If I had to pick out a few poets that I think more people should be reading if they aren’t, here are my picks: George Abraham, because their work on Palestinian identity and political erasure is so uniquely vital. Liv Mammone, who’s a brilliant poet and activist writing complex pieces around disability (if I could force every able-bodied person sit down and read their poem “I Can’t be a Confessional Poet Because Basically All I Want to Say is This,” I would). Khaya Osborne, Logan February, and Jasmine Cui are all young poets absolutely bursting with talent that people should keep their eyes out for. But if there’s one poet that I think the whole scene is sleeping on, it’s Nicole Connolly. Just read “Eve Knows How to Make the Asp’s Mouth an Entrance” or “No Credible Physicist Believes in a Bio-Centric Universe Anymore” and tell me they aren’t doing work like no one else is right now.
I also think that the side-by-side of “Song” by Brigit Pegeen Kelly, and Jeanann Verlee’s response “The Violence Question, Answered by a Goat, Or, Notes Toward a Discourse on Haunting through Poetry” should somehow be required reading.
6. What’s your favorite album?
I really wracked my brain for this one. There are so many albums that are deeply formational for me, as well as concept albums that have affected the way I think. The last three albums by The Wonder Years have all inflected the way I put together my chapbooks, Therǝ is a Case That I Ɐm and boy/girl/ghost (which is coming out later this year), as well as a full-length collection I am currently working on shopping out to publishers. I’m also a gigantic Springsteen fan, but my favorite songs are spread across five or six different albums. So, I think just in terms of emotional resonance, I’d have to pick Transgender Dysphoria Blues by Against Me! All the songs on this album were so fundamental to the process of me coming out as trans that I don’t think any album can even come close. It’s still the first thing I put on every day as I put on my makeup and get ready to go out into the world.
7. What are some of your non-literary interests?
Honestly, I’m so boring if you remove writing from my life. I clean my apartment, I cook with my partners, I go to class. Lately, I’ve been trying to pick up old hobbies, sketching and playing guitar. Both of these are much much harder now that I have arthritis in my hands, but the slow progress is rewarding. I also try to stay engaged in queer activist spaces around my campus, educating and doing the work that I can.
8. What’s a piece of advice you’d like to pass on to young/emerging writers?
I largely conceptualize myself as a young emerging writer, which often places me in a weird position of feeling under-qualified to give advice. There are a few pieces of advice that I think have deeply inflected the way I interact with the world as a poet. The first comes from Kaveh Akbar. When you lose confidence in your writing, throw yourself into reading, and let the voices of your forebears carry you until you find your own voice again. And the second, from Luther Hughes, sometimes in a poem you need to just fucking say what you mean. There’s a danger in making things too beautiful to be understood, and sometimes sounding “like a poem” is the worst thing for a given piece.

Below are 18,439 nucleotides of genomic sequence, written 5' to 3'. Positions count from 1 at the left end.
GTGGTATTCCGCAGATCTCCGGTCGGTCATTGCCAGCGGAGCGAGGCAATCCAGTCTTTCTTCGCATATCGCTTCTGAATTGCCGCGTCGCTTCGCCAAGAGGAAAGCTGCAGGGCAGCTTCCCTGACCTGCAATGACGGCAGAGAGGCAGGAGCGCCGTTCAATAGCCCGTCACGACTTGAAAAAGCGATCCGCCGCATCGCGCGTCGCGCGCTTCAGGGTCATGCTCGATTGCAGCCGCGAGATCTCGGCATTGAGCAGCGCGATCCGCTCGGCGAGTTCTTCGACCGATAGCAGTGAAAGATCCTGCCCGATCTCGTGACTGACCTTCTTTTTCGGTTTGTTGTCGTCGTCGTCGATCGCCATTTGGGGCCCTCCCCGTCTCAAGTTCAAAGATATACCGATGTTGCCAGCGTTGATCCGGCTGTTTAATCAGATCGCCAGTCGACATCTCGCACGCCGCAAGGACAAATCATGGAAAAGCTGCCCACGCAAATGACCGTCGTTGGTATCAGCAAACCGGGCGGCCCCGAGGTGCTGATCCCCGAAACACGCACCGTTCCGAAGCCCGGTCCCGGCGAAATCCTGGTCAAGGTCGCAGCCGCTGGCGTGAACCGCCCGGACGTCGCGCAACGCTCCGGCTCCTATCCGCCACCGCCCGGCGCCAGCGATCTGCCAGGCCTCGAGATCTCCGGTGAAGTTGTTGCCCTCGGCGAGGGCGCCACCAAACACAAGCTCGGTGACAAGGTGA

9. Why do you write?
A lot of writing for me is processing and meditating on a topic, whether it be gun violence, trauma, or quantum mechanics. In Colleen Abel’s recent Ploughshares blog “Learning to Love the Long Poem,” she discusses the “argument that all poems are essentially persuasive—that all poems are rhetorical devices,” which I find useful to understanding my own work. Even my shortest pieces often have an implicit argument, this often being “look, people like me are being killed and you should care.” So I think there’s a sense in which I write to be seen, to make myself real, to reclaim my humanity (because as a disabled trans woman, it is so often stripped from me). Though, at the same time, I don’t want to say my work seeks to humanize me—and by extension other trans people. I am human, I always have been, and will be. Christopher Soto discusses the problematics of the idea that poetry “humanizes” far more in depth than I will here in a fantastic essay for Poetry Magazine. They question whether “It [is] possible to fight against otherness/dehumanization without being called towards assimilation?” Lately, I’ve been questioning what it means to write toward my own humanization. What does it mean to write poetry for a primarily cis and able-bodied audience? How can I write against assimilation?
10. What question do you wish we would’ve asked you and what’s the answer?
One of my heart spots is when I am asked to discuss the way that my disability affects my work, as I often feel that my existence as a disabled poet is overshadowed by my transness. The full-length manuscript that I finished up recently is devoted to discussing the intersection of my disability, trauma, mental illness, and transness, as well as specifically working on poems which confront the multiple models which are used to understand disability in our society. I have also been working on a long essay intended to confront the problematic way in which the feminist text The Cyborg Manifesto leaves trans and disabled bodies behind in the future it imagines, as well as the struggle to imagine a trans and disabled futurism outside of the cultural paradigm of correction.